Friday 30 September 2016

Paul O'Connell: World Cup won't alter my retirement plans

Ireland rugby captain admits he never thought still be playing at 35

Published 14/05/2015 | 02:30

Ireland captain Paul O’Connell fends off retirement talk, insisting ‘I’m glad to be still playing’
Ireland captain Paul O’Connell fends off retirement talk, insisting ‘I’m glad to be still playing’

Ireland captain Paul O'Connell has revealed that his retirement decision will not be based on whether or not Munster or Ireland are successful - and admitted that he never thought he would still be playing at 35.

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Speaking exclusively to the Irish Independent before picking up the Hibernia College IRUPA Players' Player of the Year Award in Dublin last night, O'Connell said that at one stage he thought he would be retired at "31 or 32".

"I definitely didn't think I'd be on stage picking up an award like this at this time in my life," said Ireland's Six Nations-winning captain.

"At 27 or 28, I definitely thought I'd be retired at 31 or 32, something like that. I never thought I'd be still here playing at this stage, never mind picking up this award."

Paul O'Connell
Paul O'Connell

As to his still-undecided playing future - despite interest from Toulon, O'Connell has a contract with the IRFU until 2016 but has hinted he may retire after the World Cup - the second-row says neither the outcome of Munster's Pro12 campaign nor Ireland's World Cup bid will influence his choice.

"Winning or losing won't affect my decision," insists the highly decorated Munster captain. "Maybe you can make decisions in terms of picking up silverware but it is a dangerous way to go about making a decision.

"I wouldn't base my decision on that. A whole lot of things go into it and winning trophies isn't one of them.

"It is amazing to think what has been packed into that time. Sometimes you only remember the hard times. But when you put it in terms of achievements, you kind of go, 'Crikey, it was actually a great period'.

"I've persevered if nothing else. I've had some bad injuries, some of which have changed the way I've trained and which then have changed the way I play. I hope it's all an advertisement for perseverance if nothing else."

Read more: 'I'm playing under a lot less pressure'

Munster and Ireland's Paul O'Connell, left, and Ulster and Ireland's Tommy Bowe in attendance at the Hibernia College IRUPA Rugby Player Awards 2015
Munster and Ireland's Paul O'Connell, left, and Ulster and Ireland's Tommy Bowe in attendance at the Hibernia College IRUPA Rugby Player Awards 2015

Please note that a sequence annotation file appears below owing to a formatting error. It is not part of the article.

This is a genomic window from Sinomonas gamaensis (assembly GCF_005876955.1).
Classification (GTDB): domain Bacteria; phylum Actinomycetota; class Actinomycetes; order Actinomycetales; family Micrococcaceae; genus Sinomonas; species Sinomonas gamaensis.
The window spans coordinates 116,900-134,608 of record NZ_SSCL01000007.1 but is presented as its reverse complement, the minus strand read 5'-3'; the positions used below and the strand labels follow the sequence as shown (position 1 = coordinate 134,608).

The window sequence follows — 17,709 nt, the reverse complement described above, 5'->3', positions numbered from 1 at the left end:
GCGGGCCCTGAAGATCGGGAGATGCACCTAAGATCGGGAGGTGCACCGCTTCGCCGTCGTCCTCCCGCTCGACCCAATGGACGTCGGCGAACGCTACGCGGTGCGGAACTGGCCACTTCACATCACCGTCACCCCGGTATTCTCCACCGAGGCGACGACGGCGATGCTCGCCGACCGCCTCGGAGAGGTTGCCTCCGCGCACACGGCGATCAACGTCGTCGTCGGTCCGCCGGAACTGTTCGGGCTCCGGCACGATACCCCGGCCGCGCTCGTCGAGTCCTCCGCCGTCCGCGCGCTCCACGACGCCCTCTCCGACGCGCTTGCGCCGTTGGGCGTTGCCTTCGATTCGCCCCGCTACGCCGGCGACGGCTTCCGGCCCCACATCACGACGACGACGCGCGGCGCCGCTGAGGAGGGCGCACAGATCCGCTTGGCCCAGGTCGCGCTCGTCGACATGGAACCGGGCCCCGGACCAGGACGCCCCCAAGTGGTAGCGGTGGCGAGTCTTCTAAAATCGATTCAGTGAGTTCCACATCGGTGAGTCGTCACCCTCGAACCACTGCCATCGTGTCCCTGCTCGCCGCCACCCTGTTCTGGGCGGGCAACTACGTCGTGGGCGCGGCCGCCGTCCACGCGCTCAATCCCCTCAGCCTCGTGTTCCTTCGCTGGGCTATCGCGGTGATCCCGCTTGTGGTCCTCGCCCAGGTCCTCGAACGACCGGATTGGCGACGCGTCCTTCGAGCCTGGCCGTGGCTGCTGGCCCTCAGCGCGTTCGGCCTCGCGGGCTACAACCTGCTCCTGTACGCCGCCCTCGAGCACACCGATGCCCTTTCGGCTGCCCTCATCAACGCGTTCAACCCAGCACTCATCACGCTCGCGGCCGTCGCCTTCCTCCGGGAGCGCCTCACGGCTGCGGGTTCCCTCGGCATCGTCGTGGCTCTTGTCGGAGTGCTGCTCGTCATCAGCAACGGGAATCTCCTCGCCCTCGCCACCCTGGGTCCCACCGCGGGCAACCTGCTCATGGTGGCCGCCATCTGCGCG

Meanwhile, the IRFU were also celebrating after being awarded the 2017 Women's World Cup - although it will cost them €1.5m to do so, with another €1m being granted by World Rugby.

"There's no financial benefit for us in this," according to IRFU CEO Philip Browne. "There's a significant financial cost,"

Cross-border Government funding is likely for the event which will see pool games staged at UCD while semi-finals and the final will take place at Queen's and Ulster Rugby's Kingspan Stadium.

The IRFU hope that the staging can provide a bellwether of its chances of hosting the men's equivalent in 2023 despite stiff opposition from South Africa.

"It's obviously in the back of our minds that we have to make it work if we want to be successful in the 2023 bid," said Browne who believes cross-border co-operation is key to the IRFU's approach.

"It was important that this was not only hosted in Dublin, but in Belfast. We're a 32-county sport and it gives us a great opportunity to showcase what we can do as an organisation."

"I have no doubt that we'll be watched very carefully in how we perform in terms of putting this together and making it work.

Ireland captain Niamh Briggs, who captained this season's Six Nations-winning side, now wants to win the title on home soil.

"It is great news to hear Ireland has been successful in its bid to host the 2017 Women's Rugby World Cup.

"It is an honour to represent your country in a World Cup, and the idea of representing your county on home turf is unbelievable."

Read more: Paul O'Connell on Six Nations win: First time I ever won a trophy while drinking a pint of Tennents

Read more: 'I'm playing under a lot less pressure'

Irish Independent

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